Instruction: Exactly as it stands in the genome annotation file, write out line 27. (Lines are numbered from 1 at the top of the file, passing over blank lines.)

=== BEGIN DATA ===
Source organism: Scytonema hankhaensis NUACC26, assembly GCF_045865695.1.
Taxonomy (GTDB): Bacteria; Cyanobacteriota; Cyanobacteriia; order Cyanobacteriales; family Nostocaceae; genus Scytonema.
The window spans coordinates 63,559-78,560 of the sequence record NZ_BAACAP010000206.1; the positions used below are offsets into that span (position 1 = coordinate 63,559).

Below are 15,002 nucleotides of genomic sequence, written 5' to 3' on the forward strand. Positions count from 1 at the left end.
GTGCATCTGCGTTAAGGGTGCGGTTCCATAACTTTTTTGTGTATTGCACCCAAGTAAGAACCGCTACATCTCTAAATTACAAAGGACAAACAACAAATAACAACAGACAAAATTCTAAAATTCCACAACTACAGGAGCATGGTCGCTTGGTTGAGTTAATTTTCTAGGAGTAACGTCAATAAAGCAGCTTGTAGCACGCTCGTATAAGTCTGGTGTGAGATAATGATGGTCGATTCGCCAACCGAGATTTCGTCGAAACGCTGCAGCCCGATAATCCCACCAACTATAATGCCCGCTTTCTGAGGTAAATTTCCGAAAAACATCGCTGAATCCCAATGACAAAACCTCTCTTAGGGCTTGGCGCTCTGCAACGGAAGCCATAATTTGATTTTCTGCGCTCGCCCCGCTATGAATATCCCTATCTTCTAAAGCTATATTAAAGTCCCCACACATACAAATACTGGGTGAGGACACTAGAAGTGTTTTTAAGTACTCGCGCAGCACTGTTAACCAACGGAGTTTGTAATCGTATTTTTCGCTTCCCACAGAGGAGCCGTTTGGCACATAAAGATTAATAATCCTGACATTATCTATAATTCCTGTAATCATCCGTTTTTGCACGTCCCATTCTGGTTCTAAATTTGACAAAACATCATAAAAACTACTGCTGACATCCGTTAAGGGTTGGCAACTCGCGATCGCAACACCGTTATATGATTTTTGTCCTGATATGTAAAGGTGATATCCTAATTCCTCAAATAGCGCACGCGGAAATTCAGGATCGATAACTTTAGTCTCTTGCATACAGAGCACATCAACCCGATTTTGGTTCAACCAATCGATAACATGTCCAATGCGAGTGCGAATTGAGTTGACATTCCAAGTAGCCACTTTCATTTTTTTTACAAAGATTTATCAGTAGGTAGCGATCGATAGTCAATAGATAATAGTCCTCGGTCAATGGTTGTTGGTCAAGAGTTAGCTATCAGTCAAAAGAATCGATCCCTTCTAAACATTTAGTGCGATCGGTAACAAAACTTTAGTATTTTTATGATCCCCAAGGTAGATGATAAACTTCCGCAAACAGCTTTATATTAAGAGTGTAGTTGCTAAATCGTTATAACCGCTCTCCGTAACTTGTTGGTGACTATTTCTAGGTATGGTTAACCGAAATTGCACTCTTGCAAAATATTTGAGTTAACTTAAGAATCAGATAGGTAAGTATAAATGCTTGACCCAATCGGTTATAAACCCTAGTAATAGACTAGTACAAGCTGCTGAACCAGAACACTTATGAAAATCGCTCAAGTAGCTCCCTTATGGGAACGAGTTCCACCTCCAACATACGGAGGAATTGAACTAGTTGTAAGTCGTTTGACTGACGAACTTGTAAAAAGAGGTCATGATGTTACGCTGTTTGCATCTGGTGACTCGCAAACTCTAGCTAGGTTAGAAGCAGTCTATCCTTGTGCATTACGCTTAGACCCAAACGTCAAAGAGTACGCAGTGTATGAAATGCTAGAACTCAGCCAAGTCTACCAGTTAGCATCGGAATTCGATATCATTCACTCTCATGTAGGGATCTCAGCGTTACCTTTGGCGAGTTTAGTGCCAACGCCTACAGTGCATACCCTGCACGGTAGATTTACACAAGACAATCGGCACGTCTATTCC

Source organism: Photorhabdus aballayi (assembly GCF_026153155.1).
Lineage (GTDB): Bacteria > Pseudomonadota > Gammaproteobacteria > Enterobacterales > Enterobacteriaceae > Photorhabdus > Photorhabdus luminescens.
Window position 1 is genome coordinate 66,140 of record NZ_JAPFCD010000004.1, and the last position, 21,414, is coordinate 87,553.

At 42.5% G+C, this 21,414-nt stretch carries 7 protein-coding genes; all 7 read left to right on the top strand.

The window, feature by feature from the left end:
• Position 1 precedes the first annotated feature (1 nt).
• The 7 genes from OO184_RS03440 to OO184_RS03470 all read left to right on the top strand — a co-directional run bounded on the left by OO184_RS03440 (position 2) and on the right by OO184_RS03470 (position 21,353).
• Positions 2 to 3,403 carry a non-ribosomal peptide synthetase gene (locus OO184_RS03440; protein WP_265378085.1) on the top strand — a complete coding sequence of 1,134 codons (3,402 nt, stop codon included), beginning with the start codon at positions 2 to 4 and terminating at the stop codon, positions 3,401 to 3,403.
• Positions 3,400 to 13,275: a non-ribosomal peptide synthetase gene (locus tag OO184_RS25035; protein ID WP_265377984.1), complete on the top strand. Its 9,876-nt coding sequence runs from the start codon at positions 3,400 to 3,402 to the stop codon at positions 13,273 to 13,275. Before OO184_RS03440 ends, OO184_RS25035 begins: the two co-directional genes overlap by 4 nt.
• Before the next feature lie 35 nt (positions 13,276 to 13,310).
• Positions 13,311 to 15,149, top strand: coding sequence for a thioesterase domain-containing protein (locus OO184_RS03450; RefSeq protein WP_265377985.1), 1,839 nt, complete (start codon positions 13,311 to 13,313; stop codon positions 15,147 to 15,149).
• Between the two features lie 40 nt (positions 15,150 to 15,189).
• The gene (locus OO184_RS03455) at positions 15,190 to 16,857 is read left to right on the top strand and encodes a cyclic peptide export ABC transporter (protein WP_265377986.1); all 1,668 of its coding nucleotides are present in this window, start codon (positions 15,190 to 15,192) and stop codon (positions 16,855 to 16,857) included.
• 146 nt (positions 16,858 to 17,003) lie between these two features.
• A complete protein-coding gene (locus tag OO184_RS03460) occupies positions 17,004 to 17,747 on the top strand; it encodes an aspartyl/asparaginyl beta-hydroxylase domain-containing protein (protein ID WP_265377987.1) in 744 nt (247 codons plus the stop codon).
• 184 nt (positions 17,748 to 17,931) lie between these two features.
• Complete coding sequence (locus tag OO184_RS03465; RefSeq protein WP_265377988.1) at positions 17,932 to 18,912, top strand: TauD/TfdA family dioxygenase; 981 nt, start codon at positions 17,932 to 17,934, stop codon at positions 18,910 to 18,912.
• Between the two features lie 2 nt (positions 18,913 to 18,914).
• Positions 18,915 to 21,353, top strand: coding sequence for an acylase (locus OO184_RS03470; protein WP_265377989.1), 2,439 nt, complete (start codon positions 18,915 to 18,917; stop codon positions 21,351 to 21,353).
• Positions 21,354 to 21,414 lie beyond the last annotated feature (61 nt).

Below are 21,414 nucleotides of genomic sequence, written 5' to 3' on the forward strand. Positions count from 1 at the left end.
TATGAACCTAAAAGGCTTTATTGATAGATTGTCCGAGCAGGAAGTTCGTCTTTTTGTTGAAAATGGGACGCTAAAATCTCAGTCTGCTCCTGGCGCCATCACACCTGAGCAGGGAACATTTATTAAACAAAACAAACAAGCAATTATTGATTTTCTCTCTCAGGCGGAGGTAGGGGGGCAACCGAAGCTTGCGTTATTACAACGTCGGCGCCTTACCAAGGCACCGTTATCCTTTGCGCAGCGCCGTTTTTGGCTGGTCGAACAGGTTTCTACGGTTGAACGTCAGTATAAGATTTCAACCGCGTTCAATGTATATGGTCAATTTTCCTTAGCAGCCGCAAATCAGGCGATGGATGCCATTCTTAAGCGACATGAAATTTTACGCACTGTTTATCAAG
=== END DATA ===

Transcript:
TATGAACCTAAAAGGCTTTATTGATAGATTGTCCGAGCAGGAAGTTCGTCTTTTTGTTGAAAATGGGACGCTAAAATCTCAGTCTGCTCCTGGCGCCATCACACCTGAGCAGGGAACATTTATTAAACAAAACAAACAAGCAATTATTGATTTTCTCTCTCAGGCGGAGGTAGGGGGGCAACCGAAGCTTGCGTTATTACAACGTCGGCGCCTTACCAAGGCACCGTTATCCTTTGCGCAGCGCCGTTTTTGGCTGGTCGAACAGGTTTCTACGGTTGAACGTCAGTATAAGATTTCAACCGCGTTCAATGTATATGGTCAATTTTCCTTAGCAGCCGCAAATCAGGCGATGGATGCCATTCTTAAGCGACATGAAATTTTACGCACTGTTTATCAAG